As the weather warms, people across the Interior Health Authority (IHA) will be spending more time outdoors in tall grass or wooded areas and this means an increased chance of getting tick bites. Ticks are small bugs that bite and feed on the blood of humans and animals and sometimes these bites can transmit disease. Fortunately, there are precautions people can take to prevent illnesses that may be transmitted from tick bites.
“There are easy things you can do to protect yourself, like covering up before you head outdoors and checking for ticks when returning from a walk, hike or bike ride,” says IHA medical health officer Dr. Rob Parker. “Most tick bites do not result in illness; however, any bite from a tick or other insect should be cleaned, as infection can occur whenever there is a break in the skin.”
While ticks are common in the IHA region, most are the wood tick (Dermacentor andersoni), species, which does not carry the Lyme disease bacteria. Lyme disease-carrying ticks (Ixodes pacificus) are more common in the coastal areas of B.C. The wood tick can carry other diseases such as Rocky Mountain spotted fever, although it is rare.
In addition, ticks also have toxins that can cause temporary muscle weakness and paralysis if they are attached for several days, especially in children or seniors — but the symptoms fade once the tick is found and removed from the skin. The signs of many tick-borne infections can be quite similar and include fever, headache, muscle pain and rash.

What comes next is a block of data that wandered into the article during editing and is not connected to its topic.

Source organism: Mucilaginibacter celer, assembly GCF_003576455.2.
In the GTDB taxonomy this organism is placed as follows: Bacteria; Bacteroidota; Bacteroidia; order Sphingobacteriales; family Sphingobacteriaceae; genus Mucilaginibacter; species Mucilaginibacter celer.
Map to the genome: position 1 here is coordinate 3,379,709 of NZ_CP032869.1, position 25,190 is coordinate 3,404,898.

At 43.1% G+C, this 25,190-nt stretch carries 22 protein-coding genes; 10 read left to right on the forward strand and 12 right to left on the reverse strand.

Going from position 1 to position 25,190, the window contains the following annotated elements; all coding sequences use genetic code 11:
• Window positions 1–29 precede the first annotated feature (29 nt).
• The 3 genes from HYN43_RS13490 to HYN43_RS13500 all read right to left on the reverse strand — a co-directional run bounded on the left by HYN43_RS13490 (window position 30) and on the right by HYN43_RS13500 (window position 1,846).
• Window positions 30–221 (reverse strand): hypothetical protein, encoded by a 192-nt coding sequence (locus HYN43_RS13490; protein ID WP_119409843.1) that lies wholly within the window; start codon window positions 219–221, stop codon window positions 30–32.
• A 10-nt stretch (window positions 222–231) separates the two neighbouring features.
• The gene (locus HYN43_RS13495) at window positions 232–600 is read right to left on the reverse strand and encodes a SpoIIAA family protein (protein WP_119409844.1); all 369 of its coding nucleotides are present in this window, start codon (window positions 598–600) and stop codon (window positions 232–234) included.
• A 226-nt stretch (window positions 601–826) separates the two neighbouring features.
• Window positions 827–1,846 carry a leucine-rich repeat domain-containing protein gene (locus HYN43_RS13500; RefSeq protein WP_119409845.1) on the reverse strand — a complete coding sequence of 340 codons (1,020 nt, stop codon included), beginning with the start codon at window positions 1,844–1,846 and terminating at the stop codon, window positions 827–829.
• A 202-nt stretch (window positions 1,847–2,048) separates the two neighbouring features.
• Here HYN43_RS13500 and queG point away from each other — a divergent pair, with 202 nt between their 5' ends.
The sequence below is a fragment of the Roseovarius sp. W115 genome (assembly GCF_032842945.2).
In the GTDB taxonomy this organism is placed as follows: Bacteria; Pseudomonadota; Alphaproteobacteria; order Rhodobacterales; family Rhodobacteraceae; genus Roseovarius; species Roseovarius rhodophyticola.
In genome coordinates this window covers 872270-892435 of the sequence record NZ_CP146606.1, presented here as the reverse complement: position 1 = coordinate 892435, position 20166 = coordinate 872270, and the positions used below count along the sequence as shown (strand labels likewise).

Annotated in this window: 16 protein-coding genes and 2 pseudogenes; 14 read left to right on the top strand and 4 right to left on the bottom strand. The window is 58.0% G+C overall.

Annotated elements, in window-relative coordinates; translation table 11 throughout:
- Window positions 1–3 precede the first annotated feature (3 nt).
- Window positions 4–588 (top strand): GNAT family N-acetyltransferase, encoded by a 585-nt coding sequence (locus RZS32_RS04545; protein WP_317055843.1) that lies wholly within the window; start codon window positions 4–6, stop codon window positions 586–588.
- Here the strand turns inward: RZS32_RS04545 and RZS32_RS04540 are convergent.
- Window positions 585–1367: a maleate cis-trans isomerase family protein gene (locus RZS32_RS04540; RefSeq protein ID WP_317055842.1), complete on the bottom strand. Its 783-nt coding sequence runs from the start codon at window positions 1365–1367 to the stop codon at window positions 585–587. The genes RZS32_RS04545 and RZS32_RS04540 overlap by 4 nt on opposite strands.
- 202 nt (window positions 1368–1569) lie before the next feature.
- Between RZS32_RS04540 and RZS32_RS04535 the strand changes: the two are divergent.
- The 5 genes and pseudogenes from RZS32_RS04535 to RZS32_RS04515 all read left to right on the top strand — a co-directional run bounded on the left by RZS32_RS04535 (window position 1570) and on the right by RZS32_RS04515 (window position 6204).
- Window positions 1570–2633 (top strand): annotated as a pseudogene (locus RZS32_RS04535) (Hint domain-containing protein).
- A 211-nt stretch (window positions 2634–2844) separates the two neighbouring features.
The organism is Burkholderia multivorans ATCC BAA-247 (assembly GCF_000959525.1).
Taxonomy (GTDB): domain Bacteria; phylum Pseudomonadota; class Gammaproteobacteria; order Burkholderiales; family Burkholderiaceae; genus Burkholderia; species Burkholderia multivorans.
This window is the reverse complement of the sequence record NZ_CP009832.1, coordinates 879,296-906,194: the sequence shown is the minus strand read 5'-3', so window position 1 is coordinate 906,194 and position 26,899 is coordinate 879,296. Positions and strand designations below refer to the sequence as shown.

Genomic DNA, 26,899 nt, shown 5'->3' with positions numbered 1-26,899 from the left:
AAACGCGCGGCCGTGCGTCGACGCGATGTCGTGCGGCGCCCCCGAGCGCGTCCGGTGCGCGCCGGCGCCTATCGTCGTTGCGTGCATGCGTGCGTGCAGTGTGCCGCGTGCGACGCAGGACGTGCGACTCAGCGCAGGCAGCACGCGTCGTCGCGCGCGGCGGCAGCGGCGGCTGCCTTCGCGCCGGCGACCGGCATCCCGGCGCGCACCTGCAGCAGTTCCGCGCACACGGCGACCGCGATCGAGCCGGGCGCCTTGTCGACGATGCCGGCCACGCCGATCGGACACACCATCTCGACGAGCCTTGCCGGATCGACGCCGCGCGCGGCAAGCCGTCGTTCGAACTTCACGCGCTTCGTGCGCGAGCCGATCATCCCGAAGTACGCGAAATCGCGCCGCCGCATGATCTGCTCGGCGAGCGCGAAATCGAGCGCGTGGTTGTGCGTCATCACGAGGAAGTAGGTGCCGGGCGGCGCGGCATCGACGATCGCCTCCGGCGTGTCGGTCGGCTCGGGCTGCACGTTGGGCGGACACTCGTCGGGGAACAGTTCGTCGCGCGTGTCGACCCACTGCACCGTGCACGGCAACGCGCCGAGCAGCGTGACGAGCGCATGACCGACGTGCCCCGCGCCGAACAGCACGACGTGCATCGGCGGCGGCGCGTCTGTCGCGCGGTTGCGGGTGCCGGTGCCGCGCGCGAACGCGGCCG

“Even though the Lyme disease-carrying ticks are less common in the Interior than on the coast of B.C., we know many residents travel around the province frequently, so it’s important they are aware of the signs of Lyme disease,” says Parker.
For people newly infected with Lyme disease, about 70-80 per cent will develop small red bumps at the site of the tick bite within several days. The redness then spreads out into a circular rash eventually resembling a target or “bull’s-eye”. Individuals who experience this rash should see their doctor as soon as possible.
One of the most important ways to protect yourself from tick illnesses is to do a skin check on yourself and your children after being outdoors. Other precautions include:
•walking on cleared trails when in long grass or wooded areas;
•wearing a hat, long sleeves, pants and light-coloured clothing;
•tucking pant legs into socks or boots;
•applying insect repellent containing DEET on all uncovered skin;
•carefully checking clothing and scalp (covered or not) when leaving an area where ticks may live; and
•regularly checking household pets for ticks.
To reduce ticks from entering your home and yard, try these steps:
•keep your lawn short and remove any leaf litter and weeds;
•keep a buffer area such as wood-chip or gravel border between your lawn and wooded areas or stone walls. Any play equipment or areas should be kept away from wooded areas;
•trim tree branches to allow more sunlight in your yard;
•move wood piles and bird feeders away from the house; and
•widen and maintain trails on your property.
If you do find a tick on yourself or your pet, wear gloves and be careful not to crush the tick because this could cause it to inject its stomach contents into your skin:
•use needle-nose tweezers to gently grasp the tick close to the skin;
•without squeezing, pull the tick straight out;
•after removal, clean the area with soap and water; and
•if you find one tick, check very carefully for others.
If you have concerns or need assistance removing a tick, please contact your family doctor or visit a walk-in medical clinic.
— Interior Health Authority